Mechanical Control: Get your hands dirty.

Though predatory insects are powerful garden guardians, more manual control methods may sometimes be necessary.

Remove by hand.

The most common mechanical control device is handpicking. And it’s exactly what it sounds like.

If you’re a little squeamish, you may want to wear gloves when removing pests. After picking them off your plants, drop them in a bucket of soapy water (or squish them, if you’re into that sort of thing).

For pests too small to pick (e.g., aphids and mites), try removing them with tape, a hand vacuum, or a strong stream of water.

Exclude with a barrier.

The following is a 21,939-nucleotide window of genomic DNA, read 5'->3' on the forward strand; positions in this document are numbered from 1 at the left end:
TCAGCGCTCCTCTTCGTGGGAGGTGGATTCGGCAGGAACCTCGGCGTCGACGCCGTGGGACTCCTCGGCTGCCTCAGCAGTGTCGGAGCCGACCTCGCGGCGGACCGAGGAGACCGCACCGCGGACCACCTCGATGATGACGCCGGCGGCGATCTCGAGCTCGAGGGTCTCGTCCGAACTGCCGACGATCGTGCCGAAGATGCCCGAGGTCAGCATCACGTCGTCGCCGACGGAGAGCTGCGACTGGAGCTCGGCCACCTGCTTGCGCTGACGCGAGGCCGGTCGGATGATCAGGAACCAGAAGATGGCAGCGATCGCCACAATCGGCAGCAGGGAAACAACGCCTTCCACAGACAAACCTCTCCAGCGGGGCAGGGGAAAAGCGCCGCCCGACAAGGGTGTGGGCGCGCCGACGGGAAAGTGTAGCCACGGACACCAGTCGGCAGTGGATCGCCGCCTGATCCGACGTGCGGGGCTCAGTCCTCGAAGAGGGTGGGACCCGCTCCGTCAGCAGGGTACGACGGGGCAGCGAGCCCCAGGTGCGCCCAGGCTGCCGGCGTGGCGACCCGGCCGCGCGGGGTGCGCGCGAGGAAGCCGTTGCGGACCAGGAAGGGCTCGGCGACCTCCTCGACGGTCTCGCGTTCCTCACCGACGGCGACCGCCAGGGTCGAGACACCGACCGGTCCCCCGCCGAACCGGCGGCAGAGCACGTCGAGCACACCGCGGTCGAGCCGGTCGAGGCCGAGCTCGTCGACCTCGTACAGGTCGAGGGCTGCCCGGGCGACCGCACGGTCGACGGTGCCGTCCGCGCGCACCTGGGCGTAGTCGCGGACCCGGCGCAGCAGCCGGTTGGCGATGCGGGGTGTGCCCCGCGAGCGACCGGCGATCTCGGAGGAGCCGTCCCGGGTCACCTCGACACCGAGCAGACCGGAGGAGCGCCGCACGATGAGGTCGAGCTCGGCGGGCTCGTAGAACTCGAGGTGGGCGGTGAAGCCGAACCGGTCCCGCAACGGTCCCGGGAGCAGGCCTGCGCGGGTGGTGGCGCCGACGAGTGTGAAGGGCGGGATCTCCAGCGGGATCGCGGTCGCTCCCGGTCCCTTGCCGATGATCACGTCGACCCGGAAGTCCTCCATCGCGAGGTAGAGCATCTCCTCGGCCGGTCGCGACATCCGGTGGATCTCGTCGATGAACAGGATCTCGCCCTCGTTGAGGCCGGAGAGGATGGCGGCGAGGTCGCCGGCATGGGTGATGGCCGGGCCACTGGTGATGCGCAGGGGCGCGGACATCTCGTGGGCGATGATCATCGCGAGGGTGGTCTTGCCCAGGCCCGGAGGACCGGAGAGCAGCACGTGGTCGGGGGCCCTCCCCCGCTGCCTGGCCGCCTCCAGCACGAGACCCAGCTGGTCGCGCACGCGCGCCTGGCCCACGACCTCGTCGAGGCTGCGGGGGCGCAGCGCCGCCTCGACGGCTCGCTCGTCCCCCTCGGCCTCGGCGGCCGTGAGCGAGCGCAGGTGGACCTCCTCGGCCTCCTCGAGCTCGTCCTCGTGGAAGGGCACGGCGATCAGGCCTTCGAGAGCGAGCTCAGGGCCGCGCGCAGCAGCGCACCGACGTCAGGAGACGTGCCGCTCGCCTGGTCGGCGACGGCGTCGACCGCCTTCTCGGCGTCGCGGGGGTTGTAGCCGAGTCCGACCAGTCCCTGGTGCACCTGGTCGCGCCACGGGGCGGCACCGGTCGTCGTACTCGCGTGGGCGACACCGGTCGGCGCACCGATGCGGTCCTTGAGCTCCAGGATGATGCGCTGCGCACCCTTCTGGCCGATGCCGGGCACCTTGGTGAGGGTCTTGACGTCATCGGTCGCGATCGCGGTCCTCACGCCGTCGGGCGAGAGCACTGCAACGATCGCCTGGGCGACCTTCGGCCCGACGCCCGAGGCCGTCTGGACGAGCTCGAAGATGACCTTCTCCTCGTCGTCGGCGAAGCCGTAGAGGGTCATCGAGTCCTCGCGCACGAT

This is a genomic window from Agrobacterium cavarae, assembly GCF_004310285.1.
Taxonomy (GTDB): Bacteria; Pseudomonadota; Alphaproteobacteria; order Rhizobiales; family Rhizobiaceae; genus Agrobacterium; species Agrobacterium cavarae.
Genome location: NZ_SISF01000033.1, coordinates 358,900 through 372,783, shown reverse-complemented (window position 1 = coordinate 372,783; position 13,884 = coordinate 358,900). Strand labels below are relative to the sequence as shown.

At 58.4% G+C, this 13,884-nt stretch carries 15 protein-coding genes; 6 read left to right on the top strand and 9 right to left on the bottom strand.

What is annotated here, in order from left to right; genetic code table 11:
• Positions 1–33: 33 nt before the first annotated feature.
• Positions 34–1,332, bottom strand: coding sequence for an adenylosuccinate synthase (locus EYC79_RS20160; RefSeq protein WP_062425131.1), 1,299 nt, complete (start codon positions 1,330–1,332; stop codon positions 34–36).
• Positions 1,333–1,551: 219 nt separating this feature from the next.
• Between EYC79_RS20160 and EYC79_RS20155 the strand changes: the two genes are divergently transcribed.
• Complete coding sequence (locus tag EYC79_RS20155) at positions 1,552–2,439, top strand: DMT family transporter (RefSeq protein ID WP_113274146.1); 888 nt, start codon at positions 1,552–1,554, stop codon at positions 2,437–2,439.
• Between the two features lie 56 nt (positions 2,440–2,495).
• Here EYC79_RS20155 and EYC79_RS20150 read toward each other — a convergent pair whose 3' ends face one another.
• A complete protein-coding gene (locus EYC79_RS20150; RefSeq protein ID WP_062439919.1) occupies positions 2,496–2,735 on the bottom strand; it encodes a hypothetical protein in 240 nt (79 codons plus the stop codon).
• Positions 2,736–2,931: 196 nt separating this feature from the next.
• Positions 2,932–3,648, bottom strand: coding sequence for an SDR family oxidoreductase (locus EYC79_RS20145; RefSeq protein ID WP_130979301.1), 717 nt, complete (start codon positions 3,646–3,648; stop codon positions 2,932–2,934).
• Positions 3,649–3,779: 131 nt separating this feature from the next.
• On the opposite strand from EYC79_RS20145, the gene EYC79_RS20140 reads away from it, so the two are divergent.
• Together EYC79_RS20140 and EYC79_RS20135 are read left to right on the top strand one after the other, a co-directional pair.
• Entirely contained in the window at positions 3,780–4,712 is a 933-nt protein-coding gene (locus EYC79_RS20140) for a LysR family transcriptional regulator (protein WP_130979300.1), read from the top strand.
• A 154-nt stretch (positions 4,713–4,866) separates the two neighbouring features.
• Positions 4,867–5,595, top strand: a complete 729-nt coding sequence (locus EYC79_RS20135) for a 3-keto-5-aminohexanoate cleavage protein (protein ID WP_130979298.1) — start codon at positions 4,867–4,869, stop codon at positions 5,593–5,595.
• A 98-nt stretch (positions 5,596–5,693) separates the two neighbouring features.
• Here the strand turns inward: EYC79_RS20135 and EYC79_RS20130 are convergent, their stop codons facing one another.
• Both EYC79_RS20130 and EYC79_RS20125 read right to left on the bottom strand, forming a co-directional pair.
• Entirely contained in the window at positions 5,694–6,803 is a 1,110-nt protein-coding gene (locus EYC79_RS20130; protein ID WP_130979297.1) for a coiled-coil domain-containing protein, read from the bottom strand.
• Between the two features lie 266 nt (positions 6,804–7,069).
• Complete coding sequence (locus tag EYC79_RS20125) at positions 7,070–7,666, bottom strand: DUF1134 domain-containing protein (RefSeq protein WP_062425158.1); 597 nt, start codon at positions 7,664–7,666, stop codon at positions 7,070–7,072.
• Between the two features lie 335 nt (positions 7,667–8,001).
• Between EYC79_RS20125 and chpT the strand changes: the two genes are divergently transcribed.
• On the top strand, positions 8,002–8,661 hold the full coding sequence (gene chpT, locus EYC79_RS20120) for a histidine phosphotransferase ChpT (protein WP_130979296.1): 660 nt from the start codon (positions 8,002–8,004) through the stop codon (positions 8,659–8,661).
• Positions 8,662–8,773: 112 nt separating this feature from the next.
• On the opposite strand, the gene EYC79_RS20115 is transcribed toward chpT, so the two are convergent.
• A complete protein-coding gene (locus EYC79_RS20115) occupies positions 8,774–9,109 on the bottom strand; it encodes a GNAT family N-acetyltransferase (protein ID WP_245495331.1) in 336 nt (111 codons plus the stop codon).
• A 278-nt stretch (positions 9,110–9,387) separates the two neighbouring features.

Exclusion is simple: Just prevent pests from accessing your garden in the first place. You can accomplish this by using row crop covers, growing in a greenhouse, or even moving your garden indoors.

Set a trap.

A final form of mechanical control is the use of traps. (This time, I’m referring to manmade products, such as yellow sticky traps, rather than trap plants.)

I don’t advocate for these — though they can be effective — because they’re nondiscerning. By that I mean they also tend to attract and incapacitate good bugs, including pollinators.

Chemical Control: Spray whatever remains.

Using chemicals should be a last resort because most pest sprays will harm beneficial bugs, too (which may throw your garden’s ecosystem out of balance).

But if you’re able to isolate and target the pests only, chemical sprays can be pretty handy — especially for major infestations.

Pick a safe solution.

If I were a gambling man, I’d bet you’re against spraying chemicals on food that you grow and will ultimately eat. But did you know most organic farmers use toxic chemicals to control pests?

It’s true!